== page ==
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Jazz is regularly declared an American art form, referred to as the first truly American contribution to the canon of music. In some ways, this is true. Jazz was born in the US, and it flourished and changed with the tides of the nation.
But to say that jazz is strictly American, that is, US American, is to close one’s eyes to the influences and flavors of jazz that emerged from the rest of the world throughout jazz’s lifetime. When we say that jazz is American, we should also be thinking South America, especially if “The Girl From Ipanema” is drifting through the room.
Brazil is the country, and Portuguese the language of the “Garota de Ipanema,” one of the most popular, praised, and lasting compositions of the jazz standards. The style isn’t New Orleans, swing, big band, or bebop.
It’s bossa nova, a purely Brazilian evolution of samba music, and it was born of the same intensity and energy that drives all jazz music.
Joao Gilberto and the Birth of Bossa Nova
“Bossa” is Brazil’s old-fashioned equivalent of “hip” or “trendy.” Therefore, bossa nova signifies quite literally a new and fashionable derivation of samba. In the same way that swing music abandoned rigid march tempos and punchy staccato for playful syncopation and an elastic pulse, bossa nova sways cooly and marks a departure from percussion heavy, dance oriented samba music.
The actual form and early style was born out of the efforts of a single man: Joao Gilberto. He spent months of his life playing day and night in the bathroom of his sister’s house (for acoustics, as The Beatles would too), forging and perfecting a new style of guitar and vocals.
Gilberto emphasized harmony over rhythm, and began singing in a near whisper, constantly landing somewhere just ahead of or just behind the beat. He abandoned nearly all Afro-Brazilian samba percussion, instead using his hands and guitar as minimally as possible. It was after months of playing this way and rejecting traditional work that he was institutionalized by his father, who suspected mental illness.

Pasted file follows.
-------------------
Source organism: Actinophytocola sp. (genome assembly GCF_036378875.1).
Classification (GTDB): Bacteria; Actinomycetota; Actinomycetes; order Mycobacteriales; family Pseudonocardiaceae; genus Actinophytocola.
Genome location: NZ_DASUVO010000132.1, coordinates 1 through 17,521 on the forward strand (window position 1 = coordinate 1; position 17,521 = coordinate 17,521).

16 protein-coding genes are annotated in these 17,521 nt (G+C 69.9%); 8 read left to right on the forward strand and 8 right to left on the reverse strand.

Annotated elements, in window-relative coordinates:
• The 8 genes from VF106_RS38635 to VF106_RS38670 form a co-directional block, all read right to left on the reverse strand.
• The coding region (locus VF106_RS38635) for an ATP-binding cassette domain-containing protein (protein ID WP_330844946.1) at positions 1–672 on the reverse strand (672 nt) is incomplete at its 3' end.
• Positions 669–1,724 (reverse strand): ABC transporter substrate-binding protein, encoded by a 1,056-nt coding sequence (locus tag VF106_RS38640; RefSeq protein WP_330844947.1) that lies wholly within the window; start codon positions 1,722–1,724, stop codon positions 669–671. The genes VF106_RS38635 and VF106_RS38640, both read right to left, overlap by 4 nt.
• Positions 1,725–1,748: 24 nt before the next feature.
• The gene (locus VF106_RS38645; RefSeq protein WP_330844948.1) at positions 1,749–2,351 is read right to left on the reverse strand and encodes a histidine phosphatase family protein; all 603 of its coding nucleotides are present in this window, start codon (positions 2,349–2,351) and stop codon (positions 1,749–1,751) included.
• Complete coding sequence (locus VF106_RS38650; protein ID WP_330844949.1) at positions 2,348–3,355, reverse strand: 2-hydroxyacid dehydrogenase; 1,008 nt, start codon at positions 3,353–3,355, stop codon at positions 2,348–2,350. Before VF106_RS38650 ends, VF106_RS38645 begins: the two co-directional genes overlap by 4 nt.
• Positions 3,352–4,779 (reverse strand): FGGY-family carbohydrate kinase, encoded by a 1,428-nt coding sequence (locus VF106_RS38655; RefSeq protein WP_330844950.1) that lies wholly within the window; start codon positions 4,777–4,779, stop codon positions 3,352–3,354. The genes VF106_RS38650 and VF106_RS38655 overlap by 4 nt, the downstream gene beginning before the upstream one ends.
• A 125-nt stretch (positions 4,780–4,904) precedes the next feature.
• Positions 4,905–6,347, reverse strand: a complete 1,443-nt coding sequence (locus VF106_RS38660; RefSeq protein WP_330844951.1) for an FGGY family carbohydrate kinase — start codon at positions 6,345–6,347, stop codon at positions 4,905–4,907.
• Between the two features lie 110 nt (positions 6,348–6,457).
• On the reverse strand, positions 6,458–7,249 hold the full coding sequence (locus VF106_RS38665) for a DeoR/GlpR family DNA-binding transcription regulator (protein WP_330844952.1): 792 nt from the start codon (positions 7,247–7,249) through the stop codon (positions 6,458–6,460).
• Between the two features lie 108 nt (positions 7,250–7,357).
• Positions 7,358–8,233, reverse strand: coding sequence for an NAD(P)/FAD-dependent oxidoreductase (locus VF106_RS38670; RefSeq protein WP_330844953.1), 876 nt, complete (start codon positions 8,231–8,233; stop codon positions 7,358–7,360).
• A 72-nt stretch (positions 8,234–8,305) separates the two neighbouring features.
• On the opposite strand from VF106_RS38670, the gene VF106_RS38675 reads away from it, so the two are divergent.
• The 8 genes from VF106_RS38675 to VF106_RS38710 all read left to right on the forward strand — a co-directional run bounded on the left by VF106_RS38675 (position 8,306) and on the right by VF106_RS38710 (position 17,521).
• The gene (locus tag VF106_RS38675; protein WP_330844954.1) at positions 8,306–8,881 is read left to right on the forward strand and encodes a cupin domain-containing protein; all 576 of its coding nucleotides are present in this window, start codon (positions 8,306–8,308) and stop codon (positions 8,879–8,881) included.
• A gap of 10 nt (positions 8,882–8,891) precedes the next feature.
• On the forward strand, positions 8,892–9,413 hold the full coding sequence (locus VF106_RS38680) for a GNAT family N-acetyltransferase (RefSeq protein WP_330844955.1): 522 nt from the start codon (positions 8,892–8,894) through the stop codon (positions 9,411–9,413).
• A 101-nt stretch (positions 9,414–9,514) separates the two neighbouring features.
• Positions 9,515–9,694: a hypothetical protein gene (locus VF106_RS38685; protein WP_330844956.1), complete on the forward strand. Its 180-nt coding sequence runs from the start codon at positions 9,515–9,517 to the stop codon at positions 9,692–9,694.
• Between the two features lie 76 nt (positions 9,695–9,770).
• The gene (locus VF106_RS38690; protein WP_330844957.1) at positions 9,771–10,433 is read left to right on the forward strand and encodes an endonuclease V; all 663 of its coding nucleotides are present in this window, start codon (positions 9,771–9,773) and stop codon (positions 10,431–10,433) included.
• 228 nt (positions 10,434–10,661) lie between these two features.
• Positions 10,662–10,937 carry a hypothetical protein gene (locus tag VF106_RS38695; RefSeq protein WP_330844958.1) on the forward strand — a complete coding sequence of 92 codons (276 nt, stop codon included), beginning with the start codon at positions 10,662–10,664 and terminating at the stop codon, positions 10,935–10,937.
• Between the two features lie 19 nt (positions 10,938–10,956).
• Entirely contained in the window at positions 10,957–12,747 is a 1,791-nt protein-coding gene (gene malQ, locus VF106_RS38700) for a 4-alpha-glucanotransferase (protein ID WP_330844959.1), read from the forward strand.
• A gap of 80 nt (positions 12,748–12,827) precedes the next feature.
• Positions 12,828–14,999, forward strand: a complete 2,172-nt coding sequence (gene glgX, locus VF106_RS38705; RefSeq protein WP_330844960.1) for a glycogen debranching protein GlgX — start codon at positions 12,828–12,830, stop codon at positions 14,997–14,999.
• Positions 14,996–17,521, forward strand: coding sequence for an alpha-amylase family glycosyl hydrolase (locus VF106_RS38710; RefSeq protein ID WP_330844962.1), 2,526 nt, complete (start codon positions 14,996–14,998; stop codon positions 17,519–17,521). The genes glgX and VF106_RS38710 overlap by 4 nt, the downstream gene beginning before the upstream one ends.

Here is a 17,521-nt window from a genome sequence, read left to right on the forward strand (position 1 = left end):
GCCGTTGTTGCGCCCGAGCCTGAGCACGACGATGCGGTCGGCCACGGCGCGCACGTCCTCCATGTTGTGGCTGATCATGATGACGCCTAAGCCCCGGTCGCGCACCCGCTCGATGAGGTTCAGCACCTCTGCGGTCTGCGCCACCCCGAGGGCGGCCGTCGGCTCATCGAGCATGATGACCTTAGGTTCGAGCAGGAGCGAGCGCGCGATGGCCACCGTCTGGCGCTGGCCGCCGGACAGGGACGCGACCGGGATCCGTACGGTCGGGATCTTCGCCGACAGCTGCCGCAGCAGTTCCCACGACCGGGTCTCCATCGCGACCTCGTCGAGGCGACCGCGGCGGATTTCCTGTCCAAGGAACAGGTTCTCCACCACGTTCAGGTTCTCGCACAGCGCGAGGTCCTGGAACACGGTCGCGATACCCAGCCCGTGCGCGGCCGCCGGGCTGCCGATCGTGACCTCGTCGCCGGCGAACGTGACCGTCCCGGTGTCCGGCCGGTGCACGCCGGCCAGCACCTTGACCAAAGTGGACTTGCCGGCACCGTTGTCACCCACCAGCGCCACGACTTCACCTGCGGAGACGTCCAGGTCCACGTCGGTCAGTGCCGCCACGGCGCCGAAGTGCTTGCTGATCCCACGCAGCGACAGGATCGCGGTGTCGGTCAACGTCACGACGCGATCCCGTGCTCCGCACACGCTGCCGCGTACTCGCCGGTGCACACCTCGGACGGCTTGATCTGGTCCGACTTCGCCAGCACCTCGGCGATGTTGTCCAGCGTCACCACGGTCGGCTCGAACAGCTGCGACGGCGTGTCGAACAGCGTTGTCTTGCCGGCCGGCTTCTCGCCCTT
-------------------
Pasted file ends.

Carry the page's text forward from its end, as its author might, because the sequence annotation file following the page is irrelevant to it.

A week after entering, he was released. It was then that he returned home to seek out old friends, and one in particular who would lead Gilberto to international fame.
Antonio Carlos “Tom” Jobim, Stan Getz, and Astrud Gilberto
Many know Antonio Carlos Jobim simply as Tom, and you might also know Tom Jobim as the composer of “Desafinado,” “Corvocado,” and of course, “Garota de Ipanema.” When Joao Gilberto approached his old friend, Jobim took an immediate liking to the style and bossa nova was officially born.
Around the same time, Stan Getz, prominent US saxophonist, toured Brazil and came away with an affinity for samba. His early experiments with jazz and samba fusion made him the perfect point of contact for an American-based bossa nova audience.
The collaboration between Gilberto, Jobim, and Getz was astonishingly groundbreaking, and sparked a bossa nova craze across the US and the world. The album, Getz/Gilberto, was the first jazz album to win the Grammy Award for Album of the Year, and made Gilberto and Jobim the first non-American winners of a Grammy Award.
Bossa Nova spread rapidly in the years following the release of Getz/Gilberto, and numerous collaborations were recorded alongside American icons such as Frank Sinatra and Ella Fitzgerald. Jobim was nominated for a second Grammy with the release of his 1967 collaboration with Frank Sinatra, titled Francis Albert Sinatra & Antonio Carlos Jobim.
Pay attention next time you find yourself swaying to “One Note Samba,” or “Agua de Beber.” Bossa nova has become an inextricable thread in the fabric of jazz music, and it demonstrates a power of cultural expression that unites all jazz musicians and their audiences.